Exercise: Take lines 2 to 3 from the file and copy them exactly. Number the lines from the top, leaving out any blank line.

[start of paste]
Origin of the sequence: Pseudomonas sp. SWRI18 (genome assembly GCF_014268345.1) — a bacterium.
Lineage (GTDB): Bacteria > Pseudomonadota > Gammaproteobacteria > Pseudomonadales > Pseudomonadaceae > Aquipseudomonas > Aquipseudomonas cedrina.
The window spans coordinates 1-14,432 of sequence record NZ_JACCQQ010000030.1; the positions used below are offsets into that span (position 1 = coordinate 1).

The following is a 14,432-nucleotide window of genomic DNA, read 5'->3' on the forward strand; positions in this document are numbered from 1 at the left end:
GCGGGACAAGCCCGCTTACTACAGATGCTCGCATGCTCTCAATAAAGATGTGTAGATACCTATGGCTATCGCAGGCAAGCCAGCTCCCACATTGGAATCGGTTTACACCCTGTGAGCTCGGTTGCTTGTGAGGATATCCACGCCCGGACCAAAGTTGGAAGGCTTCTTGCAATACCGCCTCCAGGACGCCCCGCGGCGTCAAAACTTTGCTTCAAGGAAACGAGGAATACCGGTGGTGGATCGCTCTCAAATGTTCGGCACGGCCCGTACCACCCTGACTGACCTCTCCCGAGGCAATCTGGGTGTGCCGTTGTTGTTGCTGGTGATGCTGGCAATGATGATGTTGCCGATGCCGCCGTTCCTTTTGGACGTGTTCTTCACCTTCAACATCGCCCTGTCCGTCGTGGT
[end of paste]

Lineage (GTDB): Bacteria > Pseudomonadota > Gammaproteobacteria > Pseudomonadales > Pseudomonadaceae > Aquipseudomonas > Aquipseudomonas cedrina.
The window spans coordinates 1-14,432 of sequence record NZ_JACCQQ010000030.1; the positions used below are offsets into that span (position 1 = coordinate 1).